That brings us to the last line in the chart above. The salary cap is a real thing, but also an accounting device. Teams routinely use signing bonuses and unlikely-to-achieve incentives to fit under the cap while paying players more in the current season. The actual cash projected to be spent in 2023 by the eight 2022 Divisional Round teams is well under the $224.8M salary cap. The Giants especially have very little cash spending committed for 2023 ($125M, second lowest in the NFL). So if Joe Schoen really wants to, he can go crazy on higher-rent free agents and multi-year contracts for the Giant free agents he wants to keep. Here is how much actual cash was spent by NFL teams in 2022:
Last year 24 of the 32 teams spent more cash than the $205M salary cap. The Giants were fourth-lowest in cash spending, almost $18M less than the 2022 salary cap amount. Some teams spent way over the salary cap amount in cash. For the Rams and a number of others, it didn’t work out well at all. For the Bills, it was a risk worth taking that didn’t quite get the desired result.
In 2023 Schoen will have plenty of cap room to sign players and even more margin for cash spending to the extent he is willing to structure contracts with prorated signing bonuses and difficult-to-attain incentives. What he actually does will reveal what his philosophy is as a GM and how he views the Giants’ chances. Schoen learned at the foot of Buffalo GM Brandon Beane, who wasn’t afraid to spend well over the cap when he thought the Bills had a good chance to win the Super Bowl ($267.6M in 2022). If Schoen keeps cash spending well below the salary cap amount in 2023, it’s telling us that he doesn’t see the team as ready to make a run. If the Giants improve to the level of true contender and he still keeps cash spending below the cap it will say that he is philosophically opposed to pushing large costs into the future via signing bonuses. That would be consistent with his stated emphasis on building a sustainable winner.
What about Daniel Jones?
Which brings us around to Daniel Jones. Jones’ agents will be able to make any number of comps to argue that Jones deserves a contract with an APY north of $40M: Kyler Murray, who at the moment seems like the second best QB in the 2019 draft, at $46.1M, is the obvious one. Derek Carr, no longer in the Raiders’ future, at $40.4M, is another. But the chart near the top of this article indicates that spending at these levels usually does not lead to team success, whether because it reduces the ability of the GM to strengthen the team elsewhere or because the QB himself is overrated, or both.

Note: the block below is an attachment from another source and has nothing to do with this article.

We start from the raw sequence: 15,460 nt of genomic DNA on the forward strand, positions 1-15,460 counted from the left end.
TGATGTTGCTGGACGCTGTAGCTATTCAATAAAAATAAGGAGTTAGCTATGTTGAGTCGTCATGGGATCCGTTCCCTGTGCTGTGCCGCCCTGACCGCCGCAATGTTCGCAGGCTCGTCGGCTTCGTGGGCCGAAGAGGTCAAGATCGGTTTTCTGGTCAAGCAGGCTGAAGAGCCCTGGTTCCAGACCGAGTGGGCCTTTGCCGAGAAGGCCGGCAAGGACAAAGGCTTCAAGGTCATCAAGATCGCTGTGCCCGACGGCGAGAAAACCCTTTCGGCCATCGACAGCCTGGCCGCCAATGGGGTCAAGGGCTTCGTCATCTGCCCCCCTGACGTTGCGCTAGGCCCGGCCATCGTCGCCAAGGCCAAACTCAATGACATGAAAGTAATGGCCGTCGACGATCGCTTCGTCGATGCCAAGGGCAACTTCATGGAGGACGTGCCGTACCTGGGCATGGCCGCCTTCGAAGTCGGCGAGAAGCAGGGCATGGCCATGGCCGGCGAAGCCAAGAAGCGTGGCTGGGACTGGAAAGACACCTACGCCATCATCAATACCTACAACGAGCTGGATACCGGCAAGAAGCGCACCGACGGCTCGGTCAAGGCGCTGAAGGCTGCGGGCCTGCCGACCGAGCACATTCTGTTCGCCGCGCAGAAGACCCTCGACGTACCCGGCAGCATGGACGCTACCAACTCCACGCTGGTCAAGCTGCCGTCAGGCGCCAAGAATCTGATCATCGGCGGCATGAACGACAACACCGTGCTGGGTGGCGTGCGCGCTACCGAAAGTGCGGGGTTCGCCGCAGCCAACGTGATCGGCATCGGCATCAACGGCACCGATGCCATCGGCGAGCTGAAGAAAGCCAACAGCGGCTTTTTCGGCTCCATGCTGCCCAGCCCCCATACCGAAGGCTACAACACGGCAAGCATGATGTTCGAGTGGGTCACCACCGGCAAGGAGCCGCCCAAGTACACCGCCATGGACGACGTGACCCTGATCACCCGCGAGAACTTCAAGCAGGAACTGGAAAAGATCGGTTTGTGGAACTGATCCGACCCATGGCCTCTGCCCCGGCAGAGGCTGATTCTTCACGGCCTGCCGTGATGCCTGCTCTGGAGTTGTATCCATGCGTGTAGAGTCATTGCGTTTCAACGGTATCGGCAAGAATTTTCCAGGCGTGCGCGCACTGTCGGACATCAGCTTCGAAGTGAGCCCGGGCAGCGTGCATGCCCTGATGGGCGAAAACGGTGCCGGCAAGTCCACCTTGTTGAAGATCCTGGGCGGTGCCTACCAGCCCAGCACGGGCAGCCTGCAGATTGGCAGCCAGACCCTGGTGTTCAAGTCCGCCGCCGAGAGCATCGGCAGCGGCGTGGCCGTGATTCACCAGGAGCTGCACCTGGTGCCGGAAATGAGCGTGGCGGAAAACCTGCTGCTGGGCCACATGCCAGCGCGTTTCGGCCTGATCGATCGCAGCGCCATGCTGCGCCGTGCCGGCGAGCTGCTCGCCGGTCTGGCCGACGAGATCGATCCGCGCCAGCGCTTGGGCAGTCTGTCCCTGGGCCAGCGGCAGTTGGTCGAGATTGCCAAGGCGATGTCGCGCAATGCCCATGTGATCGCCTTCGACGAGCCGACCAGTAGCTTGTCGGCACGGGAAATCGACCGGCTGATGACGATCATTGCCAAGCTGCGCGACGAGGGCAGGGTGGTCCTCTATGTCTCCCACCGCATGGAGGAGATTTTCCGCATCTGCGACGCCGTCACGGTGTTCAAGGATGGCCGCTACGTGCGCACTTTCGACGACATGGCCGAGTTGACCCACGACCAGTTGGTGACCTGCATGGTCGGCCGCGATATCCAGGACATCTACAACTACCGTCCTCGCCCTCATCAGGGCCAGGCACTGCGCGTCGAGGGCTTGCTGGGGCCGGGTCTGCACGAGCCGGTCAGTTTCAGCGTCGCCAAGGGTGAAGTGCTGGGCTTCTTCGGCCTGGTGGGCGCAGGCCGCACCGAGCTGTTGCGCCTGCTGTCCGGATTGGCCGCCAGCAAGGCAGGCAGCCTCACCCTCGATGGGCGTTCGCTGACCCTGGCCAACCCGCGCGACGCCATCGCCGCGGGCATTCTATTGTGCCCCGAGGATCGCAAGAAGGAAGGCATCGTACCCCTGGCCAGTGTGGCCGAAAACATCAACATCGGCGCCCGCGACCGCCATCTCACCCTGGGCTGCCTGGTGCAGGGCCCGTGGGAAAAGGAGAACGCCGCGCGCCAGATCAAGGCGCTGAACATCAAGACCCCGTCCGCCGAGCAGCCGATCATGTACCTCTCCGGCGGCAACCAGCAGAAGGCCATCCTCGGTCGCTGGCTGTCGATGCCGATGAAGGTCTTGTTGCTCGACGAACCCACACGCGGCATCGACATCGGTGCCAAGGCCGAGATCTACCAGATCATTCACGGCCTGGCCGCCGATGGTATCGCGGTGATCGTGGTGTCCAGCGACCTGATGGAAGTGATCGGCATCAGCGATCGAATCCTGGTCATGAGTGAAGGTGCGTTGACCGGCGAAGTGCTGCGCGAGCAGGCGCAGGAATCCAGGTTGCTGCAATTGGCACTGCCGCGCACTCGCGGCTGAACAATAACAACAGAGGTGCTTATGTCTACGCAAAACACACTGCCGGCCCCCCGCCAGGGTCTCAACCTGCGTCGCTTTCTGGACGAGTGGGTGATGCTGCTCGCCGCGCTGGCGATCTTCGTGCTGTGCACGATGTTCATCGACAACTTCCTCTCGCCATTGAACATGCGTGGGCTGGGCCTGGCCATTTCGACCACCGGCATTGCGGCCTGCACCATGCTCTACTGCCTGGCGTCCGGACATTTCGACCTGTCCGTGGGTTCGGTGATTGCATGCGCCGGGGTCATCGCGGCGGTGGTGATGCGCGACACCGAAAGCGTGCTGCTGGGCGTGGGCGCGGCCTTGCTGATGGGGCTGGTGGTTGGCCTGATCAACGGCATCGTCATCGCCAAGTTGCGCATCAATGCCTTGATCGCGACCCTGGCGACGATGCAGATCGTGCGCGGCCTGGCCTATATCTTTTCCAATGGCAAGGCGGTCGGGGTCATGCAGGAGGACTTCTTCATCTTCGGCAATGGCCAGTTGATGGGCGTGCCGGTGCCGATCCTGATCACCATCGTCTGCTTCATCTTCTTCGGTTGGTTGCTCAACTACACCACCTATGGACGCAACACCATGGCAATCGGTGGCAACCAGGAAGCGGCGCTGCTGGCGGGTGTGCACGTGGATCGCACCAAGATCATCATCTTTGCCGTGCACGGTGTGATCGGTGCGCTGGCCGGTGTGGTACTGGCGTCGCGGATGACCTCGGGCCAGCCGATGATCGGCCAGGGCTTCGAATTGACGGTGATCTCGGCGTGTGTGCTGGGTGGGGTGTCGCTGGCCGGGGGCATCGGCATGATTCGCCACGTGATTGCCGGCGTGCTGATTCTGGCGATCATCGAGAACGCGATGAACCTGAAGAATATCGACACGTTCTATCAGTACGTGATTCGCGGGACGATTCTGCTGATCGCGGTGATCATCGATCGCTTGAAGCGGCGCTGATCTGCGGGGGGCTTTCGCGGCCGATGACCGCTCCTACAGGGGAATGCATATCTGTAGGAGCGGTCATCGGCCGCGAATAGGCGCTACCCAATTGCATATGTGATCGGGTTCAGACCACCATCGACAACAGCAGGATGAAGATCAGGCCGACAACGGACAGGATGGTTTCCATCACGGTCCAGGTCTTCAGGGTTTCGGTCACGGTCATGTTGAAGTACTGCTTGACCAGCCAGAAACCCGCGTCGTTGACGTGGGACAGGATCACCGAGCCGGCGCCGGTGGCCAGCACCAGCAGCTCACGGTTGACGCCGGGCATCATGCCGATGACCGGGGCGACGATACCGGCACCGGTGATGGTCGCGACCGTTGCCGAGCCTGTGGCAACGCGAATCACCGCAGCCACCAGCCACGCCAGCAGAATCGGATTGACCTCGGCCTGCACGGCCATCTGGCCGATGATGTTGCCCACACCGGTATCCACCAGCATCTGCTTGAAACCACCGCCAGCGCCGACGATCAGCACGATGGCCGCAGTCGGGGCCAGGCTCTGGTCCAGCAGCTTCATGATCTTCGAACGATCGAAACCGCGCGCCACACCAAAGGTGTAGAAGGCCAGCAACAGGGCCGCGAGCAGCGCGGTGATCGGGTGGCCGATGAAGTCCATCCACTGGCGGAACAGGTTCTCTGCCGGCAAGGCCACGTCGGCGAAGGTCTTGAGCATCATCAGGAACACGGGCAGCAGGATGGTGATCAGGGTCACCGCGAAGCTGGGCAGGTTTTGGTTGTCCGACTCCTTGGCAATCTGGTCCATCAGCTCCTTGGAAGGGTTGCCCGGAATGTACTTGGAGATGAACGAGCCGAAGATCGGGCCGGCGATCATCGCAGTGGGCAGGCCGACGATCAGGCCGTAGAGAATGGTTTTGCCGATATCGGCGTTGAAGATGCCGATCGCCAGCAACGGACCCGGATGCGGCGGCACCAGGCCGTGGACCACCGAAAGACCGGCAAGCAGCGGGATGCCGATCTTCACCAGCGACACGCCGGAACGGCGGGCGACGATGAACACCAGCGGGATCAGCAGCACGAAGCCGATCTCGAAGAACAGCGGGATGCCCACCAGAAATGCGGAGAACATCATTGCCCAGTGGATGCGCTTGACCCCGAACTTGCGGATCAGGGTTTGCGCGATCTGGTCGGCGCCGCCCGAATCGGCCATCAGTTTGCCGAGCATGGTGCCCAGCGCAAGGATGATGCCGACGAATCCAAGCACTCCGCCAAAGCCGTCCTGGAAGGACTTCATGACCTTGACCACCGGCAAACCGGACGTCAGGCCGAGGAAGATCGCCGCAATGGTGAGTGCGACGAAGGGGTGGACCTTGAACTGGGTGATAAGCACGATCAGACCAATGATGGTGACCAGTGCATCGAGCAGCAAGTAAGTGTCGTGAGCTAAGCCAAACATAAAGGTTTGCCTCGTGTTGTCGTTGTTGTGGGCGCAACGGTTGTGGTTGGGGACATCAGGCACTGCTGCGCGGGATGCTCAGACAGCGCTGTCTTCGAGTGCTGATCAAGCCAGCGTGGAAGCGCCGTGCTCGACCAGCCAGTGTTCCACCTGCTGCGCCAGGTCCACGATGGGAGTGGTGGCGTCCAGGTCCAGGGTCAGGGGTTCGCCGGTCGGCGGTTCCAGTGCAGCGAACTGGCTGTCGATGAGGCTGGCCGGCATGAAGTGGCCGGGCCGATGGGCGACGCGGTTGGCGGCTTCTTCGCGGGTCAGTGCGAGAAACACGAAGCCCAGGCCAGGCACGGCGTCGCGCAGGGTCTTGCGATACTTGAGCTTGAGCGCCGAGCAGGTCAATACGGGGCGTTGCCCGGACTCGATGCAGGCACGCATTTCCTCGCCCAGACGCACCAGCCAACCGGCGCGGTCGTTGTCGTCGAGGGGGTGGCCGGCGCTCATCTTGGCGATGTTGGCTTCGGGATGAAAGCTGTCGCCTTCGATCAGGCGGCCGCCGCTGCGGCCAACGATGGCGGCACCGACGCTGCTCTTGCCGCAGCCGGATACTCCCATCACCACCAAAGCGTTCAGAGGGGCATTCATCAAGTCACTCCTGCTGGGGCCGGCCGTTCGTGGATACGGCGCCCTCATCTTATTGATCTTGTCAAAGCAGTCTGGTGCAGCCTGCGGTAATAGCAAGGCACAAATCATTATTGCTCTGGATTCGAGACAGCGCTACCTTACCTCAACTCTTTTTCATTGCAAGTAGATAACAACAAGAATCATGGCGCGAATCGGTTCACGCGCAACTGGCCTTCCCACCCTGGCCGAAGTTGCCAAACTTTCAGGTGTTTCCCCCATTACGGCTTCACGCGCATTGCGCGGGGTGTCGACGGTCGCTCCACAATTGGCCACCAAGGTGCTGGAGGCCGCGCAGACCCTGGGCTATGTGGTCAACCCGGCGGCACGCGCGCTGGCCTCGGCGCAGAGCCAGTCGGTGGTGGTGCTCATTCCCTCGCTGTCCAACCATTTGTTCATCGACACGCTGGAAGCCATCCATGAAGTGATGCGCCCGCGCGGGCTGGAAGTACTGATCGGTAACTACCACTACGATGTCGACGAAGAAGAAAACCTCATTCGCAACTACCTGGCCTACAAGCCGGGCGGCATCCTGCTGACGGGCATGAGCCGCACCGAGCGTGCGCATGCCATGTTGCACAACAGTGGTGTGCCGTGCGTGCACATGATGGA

Surely Schoen’s walk-away number for Jones is lower than $40M. It should be considerably lower. Ryan Tannehill, often named as a benchmark for Jones talent-wise in the past, is probably a good comp contract-wise too. Tannehill led the Titans to the playoffs three consecutive seasons, and it might have been four had he not been injured late this season. He went 2-1 in the playoffs in 2019, losing to eventual Super Bowl champion Kansas City. Last season his team was eliminated by almost-Super Bowl champion Cincinnati.
Tannehill signed a 4-year contract in 2020 for $118M, per Over The Cap, i.e., $29.5M APY. The key feature, often absent from discussions about free agent signings, is that only $61M of the $118M was fully guaranteed. That is a trump card for Schoen in negotiations over Jones (and Saquon Barkley, too).
A reasonable guess is that Schoen does not want to go much over $30M APY for a player he didn’t want to take a risk on for $22M eight months ago, with a Year 1 cap hit in the $20M’s. That APY would be close to the estimated $32.45M non-exclusive franchise tag number for Jones, which gives Schoen some leverage. If Schoen is forced to something closer to $35M APY to get a three-year deal, he might agree to it if the details are favorable. That means a low 2023 cap hit and an out after Year 2 that makes the guaranteed amount only 60% or so of the total, so that the inflated salary of Year 3 only happens if the Giants have risen to the elite tier of teams by then. Something along those lines should be the walk-away number for Joe Schoen. Whether it will be, we’ll find out, since Schoen said at his presser that “We’re happy Daniel is going to be here.”